Some professors are both cognizant of and sympathetic toward the unique problems that college students are facing during this pandemic and have adjusted their assigned coursework accordingly. Many have implemented fully digitized, free readings; designed the course with minimal synchronous class hours and are properly responding to student feedback in email correspondences. Others appear to be assuming that students are just "relaxing at home” amid the confines of the pandemic and therefore must have more time to commit to learning than before: They have increased the quantity of readings, screenings and problem sets. While I’m certain that the vast majority of students would prefer to take a course with the empathetic professor, students still have non-negotiable concentration and writing requirements. Moreover, professors have the option of taking leave this semester, delaying their course offerings until the spring or summer in hopes of teaching classes fully in-person. As such, many fall semester students may have no option other than to take courses with unaccommodating professors due to lack of time before graduation and suitable alternative course choices.

The problem here is not with the individual professors who are out of touch with students’ circumstances, but with the lack of University-enforced academic standards outlining the level of accessibility necessary for students to manage this semester. The Academic Policies for Fall 2020 ask professors to “please be mindful of the many different circumstances … of the students participating in your course,” but beyond polite requests and optional teaching resources, no formal policy exists to guarantee students accessible digital courses. Suggestions for adjusting courses for online learning include “encouragements” for professors to record synchronous lectures, offer 24-to-48-hour final exam windows and “consider asynchronous online activities, such as Canvas Discussions, as an alternative means of meeting learning objectives.” The University’s mandatory coursework hours have not been reduced, asynchronous learning has not been enforced and important considerations of students’ participation abilities (such as attendance and having one’s camera or microphone on) have scarcely been mentioned.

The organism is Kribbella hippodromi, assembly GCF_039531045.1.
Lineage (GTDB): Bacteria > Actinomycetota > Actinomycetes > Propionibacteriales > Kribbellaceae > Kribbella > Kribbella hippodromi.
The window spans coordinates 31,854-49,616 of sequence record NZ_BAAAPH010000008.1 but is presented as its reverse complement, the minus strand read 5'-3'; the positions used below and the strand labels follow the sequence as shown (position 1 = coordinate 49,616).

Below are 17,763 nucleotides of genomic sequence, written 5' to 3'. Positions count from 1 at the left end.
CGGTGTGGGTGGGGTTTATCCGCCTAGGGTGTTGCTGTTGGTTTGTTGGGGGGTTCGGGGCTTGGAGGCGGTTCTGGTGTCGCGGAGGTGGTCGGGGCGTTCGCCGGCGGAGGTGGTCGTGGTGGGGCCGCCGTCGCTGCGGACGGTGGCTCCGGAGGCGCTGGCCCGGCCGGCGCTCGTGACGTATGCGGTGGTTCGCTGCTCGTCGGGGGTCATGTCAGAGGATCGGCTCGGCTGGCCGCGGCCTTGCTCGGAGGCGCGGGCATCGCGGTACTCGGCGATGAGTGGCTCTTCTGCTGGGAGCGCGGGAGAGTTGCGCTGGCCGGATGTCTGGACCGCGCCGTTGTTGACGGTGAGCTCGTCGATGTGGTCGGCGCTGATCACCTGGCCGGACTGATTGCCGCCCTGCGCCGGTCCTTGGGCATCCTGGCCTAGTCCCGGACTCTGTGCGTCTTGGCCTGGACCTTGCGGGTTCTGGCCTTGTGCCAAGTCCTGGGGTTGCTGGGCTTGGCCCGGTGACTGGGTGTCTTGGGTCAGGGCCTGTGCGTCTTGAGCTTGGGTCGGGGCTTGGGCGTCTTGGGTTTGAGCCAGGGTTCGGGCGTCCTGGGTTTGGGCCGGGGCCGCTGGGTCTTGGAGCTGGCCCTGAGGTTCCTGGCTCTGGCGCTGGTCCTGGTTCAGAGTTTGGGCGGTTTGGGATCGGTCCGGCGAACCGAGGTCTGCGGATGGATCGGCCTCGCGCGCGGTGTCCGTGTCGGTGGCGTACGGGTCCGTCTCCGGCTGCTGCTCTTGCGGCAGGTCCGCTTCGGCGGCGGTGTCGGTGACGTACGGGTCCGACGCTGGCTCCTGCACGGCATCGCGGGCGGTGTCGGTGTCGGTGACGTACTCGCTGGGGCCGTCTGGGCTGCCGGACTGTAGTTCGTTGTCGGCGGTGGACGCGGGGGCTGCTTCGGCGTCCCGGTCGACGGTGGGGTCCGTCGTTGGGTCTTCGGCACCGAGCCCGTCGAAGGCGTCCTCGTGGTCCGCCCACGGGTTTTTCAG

Professors were tasked with the enormous burden of rapidly reorganizing their courses and adapting their pedagogies, all while trying to prioritize their personal teaching values. It’s no easy task to accomplish this while making courses appropriately accessible, and the University's policies are too vague to be useful. There is no system of accountability for course accessibility, and the lack of University-mandated standards allows problematic course policies to go unchecked. The resources available to professors, through the Sheridan Center for Teaching and Learning and the Digital Learning and Design team, have been helpful to some, but consulting them is not required in order for departments to approve online courses. Professors certainly should have as much flexibility as possible to transition their courses in the way they see most fit, but in unprecedented times of transition, people need clear guidance, not blind faith. 

While flexibility is kindly offered to professors, the University is not providing adequate supervision to guarantee that each course offers equal and equitable levels of academic rigor and technological accessibility for students. Professors have been attempting to do their jobs without clear guidance and without anything to hold them accountable for failing to reach even the most minimal standards of accessibility. Professors and students are both struggling under a severe lack of leadership. If Brown is to survive the massive upcoming shifts in how American society views post-secondary education, we need to maintain our community through clear and considerate policies that uphold our historical values in support of academic freedom.

Beth Pollard ’21 can be reached at Please send responses to this opinion to and op-eds to